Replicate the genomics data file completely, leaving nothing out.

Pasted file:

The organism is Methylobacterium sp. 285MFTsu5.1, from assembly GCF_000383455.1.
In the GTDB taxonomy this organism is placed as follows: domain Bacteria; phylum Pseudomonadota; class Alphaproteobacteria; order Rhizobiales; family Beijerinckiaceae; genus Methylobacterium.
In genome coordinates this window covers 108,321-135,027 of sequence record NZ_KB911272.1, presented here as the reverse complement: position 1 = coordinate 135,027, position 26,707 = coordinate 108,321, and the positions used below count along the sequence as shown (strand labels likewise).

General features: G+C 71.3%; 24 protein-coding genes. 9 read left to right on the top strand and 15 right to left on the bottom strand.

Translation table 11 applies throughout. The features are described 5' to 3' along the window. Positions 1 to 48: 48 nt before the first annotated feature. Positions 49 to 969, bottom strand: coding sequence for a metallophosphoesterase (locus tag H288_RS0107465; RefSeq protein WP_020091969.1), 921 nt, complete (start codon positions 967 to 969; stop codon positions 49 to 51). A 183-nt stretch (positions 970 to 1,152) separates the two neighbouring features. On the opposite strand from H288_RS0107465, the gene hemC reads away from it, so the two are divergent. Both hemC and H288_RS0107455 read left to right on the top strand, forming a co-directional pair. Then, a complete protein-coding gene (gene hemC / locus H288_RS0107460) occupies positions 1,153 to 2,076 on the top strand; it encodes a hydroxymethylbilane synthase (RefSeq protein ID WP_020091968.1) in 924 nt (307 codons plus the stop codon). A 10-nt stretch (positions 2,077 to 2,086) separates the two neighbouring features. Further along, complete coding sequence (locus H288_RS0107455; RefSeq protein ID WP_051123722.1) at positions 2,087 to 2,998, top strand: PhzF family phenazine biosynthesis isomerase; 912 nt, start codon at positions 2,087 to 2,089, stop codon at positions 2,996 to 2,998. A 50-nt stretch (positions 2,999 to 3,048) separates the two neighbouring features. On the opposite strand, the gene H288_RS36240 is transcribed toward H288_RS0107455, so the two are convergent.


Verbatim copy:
The organism is Methylobacterium sp. 285MFTsu5.1, from assembly GCF_000383455.1.
In the GTDB taxonomy this organism is placed as follows: domain Bacteria; phylum Pseudomonadota; class Alphaproteobacteria; order Rhizobiales; family Beijerinckiaceae; genus Methylobacterium.
In genome coordinates this window covers 108,321-135,027 of sequence record NZ_KB911272.1, presented here as the reverse complement: position 1 = coordinate 135,027, position 26,707 = coordinate 108,321, and the positions used below count along the sequence as shown (strand labels likewise).

General features: G+C 71.3%; 24 protein-coding genes. 9 read left to right on the top strand and 15 right to left on the bottom strand.

Translation table 11 applies throughout. The features are described 5' to 3' along the window. Positions 1 to 48: 48 nt before the first annotated feature. Positions 49 to 969, bottom strand: coding sequence for a metallophosphoesterase (locus tag H288_RS0107465; RefSeq protein WP_020091969.1), 921 nt, complete (start codon positions 967 to 969; stop codon positions 49 to 51). A 183-nt stretch (positions 970 to 1,152) separates the two neighbouring features. On the opposite strand from H288_RS0107465, the gene hemC reads away from it, so the two are divergent. Both hemC and H288_RS0107455 read left to right on the top strand, forming a co-directional pair. Then, a complete protein-coding gene (gene hemC / locus H288_RS0107460) occupies positions 1,153 to 2,076 on the top strand; it encodes a hydroxymethylbilane synthase (RefSeq protein ID WP_020091968.1) in 924 nt (307 codons plus the stop codon). A 10-nt stretch (positions 2,077 to 2,086) separates the two neighbouring features. Further along, complete coding sequence (locus H288_RS0107455; RefSeq protein ID WP_051123722.1) at positions 2,087 to 2,998, top strand: PhzF family phenazine biosynthesis isomerase; 912 nt, start codon at positions 2,087 to 2,089, stop codon at positions 2,996 to 2,998. A 50-nt stretch (positions 2,999 to 3,048) separates the two neighbouring features. On the opposite strand, the gene H288_RS36240 is transcribed toward H288_RS0107455, so the two are convergent.